- If you have an OLD Nikon like a Nikkormat you need a pre Ai lens with the famous "horns" to couple the lens aperture ring with the camera aperture ring. 

Be advised that there are TWO "horn" types and they're not compatible and mounted in opposite ways.  Pre Ai lenses have the aperture coupling "horns" facing to the lens front. Ai and later lenses have it facing backwards, to the lens rear. If you plan to use an Ai lens on a pre-Ai body you need to reverse the horn orientation to have the proper coupling.

Nikon Pre-Ai coupling "horn"
Nikon Ai coupling "horn"

- If you have a camera like the FM, FE, FM2, N2000 you need an Ai / Ai-S or pre-Ai converted to Ai lens, with aperture ring for proper metering.

- For autofocus cameras like the D70 and D5xxx you can use AF lenses with or without aperture ring but you need the AF motor on the lens to have autofocus. You need lenses with CPU for proper light metering.

- If we're talking about high end autofocus cameras like the D600 and D7xxx you are allowed to use all nikon lenses but NOT pre-Ai ones, unless they were converted to Ai. Those cameras should work with all AF lenses, with or without autofocus motor and aperture ring.

- Finally if your camera has a retractable tab on the aperture ring you'll be able to use any kind of Nikon mount lenses on your camera.

If you want a really universal SLR system, go for Pentax. All K lenses work in any K bodies and you can also use M42 screw mounts on a Pentax K body.

Tuesday, April 18, 2017

Mamiya 645E: Medium Format SLR

The Mamiya 645E is a medium format SLR that proved the concept of a professional specs camera in an affordable body.

Mamiya 645E

It has an internal metal chassis and a platic body. It's still very well made, and it's like a sort of EOS Rebel cousin. It's indeed a very reliable camera. Maybe the best example of "plastic fantastic" equipment. 

Main features:

  • Uses 120 film and shoots frames of 6x4.5 cm. This is more than three times the area of a 35mm film
  • It can be used in aperture priority or in manual exposure mode, with AE lock and exposure compensation from -2 to +2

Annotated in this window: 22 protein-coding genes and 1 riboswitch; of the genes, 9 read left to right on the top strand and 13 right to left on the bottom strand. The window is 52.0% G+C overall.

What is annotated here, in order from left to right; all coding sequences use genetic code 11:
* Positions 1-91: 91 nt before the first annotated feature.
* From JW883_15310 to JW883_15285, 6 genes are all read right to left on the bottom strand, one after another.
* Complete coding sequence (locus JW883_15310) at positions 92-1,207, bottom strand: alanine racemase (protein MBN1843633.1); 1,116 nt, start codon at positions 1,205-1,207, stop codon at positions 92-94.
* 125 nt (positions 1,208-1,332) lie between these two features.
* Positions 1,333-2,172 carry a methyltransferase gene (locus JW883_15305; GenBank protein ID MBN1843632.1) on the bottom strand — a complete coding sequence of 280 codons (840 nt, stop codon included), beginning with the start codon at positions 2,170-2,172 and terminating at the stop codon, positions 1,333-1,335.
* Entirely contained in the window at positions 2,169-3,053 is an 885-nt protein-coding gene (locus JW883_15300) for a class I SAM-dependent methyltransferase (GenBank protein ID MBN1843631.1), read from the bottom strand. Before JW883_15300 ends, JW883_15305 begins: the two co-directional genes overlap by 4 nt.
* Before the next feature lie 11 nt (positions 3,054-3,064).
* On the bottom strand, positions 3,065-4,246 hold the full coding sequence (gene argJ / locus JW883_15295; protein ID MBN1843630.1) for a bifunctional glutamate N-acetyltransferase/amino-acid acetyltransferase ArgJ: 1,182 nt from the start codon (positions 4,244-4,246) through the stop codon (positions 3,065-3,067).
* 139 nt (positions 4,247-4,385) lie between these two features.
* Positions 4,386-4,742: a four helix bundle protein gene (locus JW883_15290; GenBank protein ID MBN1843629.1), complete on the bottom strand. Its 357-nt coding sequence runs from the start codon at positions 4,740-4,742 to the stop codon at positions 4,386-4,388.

• Has a HUGE, extremely clear viewfinder with a split image and microprism focusing aid.
  • Shows selected shutter speed on viewfinder
  • Exposure time goes from 8s to 1/1000s
  • Diopter adjustment from -4 to +4
  • Mechanical film advance
  • Manual focus
  • Flash hot shoe
  • Uses one 4LR44 alkaline battery

The standard lens is the very fine Mamiya Sekor 80mm F2.8 and it's extremely sharp, one of the best medium format lenses I've ever used.

Note that most of the MF 80mm lenses have maximum apertures around F3.5-4.5 .

The metering is center weighted and usually very precise with negative film, but depending on the situation you may need to compensate in some situations if you're using positive film, for example, making photos at a sunny beach or snow.

There are plenty of lenses at a very fair price on market.

- 35mm F3.5 
- 45mm F2.8
- 55mm F2.8
- 70mm F2.8 Leaf shutter
- 110mm F2.8
- 80mm F1.9
- 80mm F2.8
- 80mm F4 Macro
- 120mm F4 Macro
- 150mm F3.5
- 150mm F4
- 210mm F4
- 300mm F5.6

Saturday, April 1, 2017

Apple Photos Sucks

One of my biggest frustrations about software in the recent years was the Apple Photos, intended to be an iPhoto replacement.

Compared to iPhoto, there are some improvements. The user interface is cleaner and more fluid to use. Some image controls are cool for beginners, like the rotation tool.

Other adjustments and tools, like color presets, crop and retouch tool will make beginners happy, but they are very limited.

The only GOOD thing is that it allows the use of extensions (plug-ins) like DxO for Photos and some other ones.

Photos also induces the user to keep everything on iCloud, something I really don't have love for. 

But Photos has some serious caveats in my opinion: